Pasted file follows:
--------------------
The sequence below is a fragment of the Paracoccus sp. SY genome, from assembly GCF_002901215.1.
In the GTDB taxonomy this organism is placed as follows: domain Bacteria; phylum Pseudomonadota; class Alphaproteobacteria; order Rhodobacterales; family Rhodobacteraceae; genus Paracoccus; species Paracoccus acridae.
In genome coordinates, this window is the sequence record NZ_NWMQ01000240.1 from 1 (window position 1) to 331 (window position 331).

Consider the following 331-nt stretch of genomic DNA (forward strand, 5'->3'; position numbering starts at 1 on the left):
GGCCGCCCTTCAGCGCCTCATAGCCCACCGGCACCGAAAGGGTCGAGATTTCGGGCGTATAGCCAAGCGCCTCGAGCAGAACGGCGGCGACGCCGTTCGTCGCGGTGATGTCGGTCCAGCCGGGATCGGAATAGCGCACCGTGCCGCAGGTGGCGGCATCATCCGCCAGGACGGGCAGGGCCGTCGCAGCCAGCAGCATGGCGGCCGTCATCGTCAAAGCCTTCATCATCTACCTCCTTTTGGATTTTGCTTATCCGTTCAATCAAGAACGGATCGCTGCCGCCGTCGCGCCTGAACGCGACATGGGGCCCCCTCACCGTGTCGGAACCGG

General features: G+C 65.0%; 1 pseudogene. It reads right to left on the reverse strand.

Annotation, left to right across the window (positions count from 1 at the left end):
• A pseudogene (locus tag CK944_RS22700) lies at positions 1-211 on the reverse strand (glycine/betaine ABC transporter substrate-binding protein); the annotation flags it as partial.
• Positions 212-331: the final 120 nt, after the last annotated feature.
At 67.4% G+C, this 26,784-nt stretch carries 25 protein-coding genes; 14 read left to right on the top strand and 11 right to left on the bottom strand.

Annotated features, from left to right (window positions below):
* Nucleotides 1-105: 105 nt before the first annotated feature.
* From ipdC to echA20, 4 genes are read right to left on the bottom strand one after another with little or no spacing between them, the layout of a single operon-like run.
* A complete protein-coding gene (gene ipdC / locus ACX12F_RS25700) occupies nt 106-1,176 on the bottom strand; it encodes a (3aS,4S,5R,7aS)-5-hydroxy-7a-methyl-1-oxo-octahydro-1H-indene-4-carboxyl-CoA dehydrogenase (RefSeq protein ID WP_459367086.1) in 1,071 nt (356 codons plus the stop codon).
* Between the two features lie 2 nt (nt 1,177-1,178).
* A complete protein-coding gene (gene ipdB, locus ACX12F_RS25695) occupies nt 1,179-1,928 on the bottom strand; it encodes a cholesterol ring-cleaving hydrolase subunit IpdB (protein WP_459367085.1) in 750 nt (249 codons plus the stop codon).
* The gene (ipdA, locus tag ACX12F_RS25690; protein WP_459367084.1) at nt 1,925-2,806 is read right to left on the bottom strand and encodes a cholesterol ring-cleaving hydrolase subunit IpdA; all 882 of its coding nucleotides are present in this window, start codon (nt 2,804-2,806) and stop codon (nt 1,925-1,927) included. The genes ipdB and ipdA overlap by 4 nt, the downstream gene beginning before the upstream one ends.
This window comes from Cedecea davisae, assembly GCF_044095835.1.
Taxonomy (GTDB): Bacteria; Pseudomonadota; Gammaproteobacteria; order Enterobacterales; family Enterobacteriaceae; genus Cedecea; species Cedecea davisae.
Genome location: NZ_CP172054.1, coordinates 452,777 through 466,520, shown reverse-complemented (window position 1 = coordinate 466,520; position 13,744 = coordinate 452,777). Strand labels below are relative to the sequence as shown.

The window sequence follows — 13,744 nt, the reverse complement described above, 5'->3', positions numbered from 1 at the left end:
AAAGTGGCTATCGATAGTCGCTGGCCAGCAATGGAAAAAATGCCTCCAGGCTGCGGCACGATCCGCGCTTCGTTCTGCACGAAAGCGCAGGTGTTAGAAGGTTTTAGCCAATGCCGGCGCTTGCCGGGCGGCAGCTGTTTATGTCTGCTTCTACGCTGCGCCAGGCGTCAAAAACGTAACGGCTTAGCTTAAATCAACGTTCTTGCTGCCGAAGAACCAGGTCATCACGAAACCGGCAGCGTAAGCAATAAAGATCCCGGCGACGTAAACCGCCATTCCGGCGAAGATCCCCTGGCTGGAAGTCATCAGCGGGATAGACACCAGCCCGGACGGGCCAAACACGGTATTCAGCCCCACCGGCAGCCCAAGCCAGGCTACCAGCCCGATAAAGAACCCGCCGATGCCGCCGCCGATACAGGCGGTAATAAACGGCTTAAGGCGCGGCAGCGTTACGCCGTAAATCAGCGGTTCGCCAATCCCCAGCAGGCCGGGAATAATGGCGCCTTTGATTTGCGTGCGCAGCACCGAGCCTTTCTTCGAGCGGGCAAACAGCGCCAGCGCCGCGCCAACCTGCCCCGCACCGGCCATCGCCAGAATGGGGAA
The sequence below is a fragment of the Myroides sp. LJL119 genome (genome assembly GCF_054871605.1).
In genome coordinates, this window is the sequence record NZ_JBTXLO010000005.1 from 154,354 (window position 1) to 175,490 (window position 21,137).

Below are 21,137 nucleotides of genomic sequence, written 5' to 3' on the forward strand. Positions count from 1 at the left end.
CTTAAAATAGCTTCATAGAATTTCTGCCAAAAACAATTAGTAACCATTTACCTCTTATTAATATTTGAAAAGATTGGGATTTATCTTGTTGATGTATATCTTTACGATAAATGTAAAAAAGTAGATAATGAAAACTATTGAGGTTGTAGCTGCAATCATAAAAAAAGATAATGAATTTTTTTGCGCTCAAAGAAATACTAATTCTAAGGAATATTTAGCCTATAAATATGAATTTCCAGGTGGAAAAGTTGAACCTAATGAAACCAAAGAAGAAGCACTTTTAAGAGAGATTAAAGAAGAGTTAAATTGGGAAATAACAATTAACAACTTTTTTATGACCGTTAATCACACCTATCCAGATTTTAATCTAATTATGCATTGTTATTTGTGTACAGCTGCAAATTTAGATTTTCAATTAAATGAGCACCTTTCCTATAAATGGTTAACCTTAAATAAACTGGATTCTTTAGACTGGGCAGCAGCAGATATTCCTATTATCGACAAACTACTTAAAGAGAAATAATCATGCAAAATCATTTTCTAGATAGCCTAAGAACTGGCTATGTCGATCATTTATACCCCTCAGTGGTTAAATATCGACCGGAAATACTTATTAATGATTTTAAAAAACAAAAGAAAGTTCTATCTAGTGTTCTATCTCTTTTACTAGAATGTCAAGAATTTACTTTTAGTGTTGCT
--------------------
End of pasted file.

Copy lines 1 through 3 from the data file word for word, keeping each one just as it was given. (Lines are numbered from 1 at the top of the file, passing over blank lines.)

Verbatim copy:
The sequence below is a fragment of the Paracoccus sp. SY genome, from assembly GCF_002901215.1.
In the GTDB taxonomy this organism is placed as follows: domain Bacteria; phylum Pseudomonadota; class Alphaproteobacteria; order Rhodobacterales; family Rhodobacteraceae; genus Paracoccus; species Paracoccus acridae.
In genome coordinates, this window is the sequence record NZ_NWMQ01000240.1 from 1 (window position 1) to 331 (window position 331).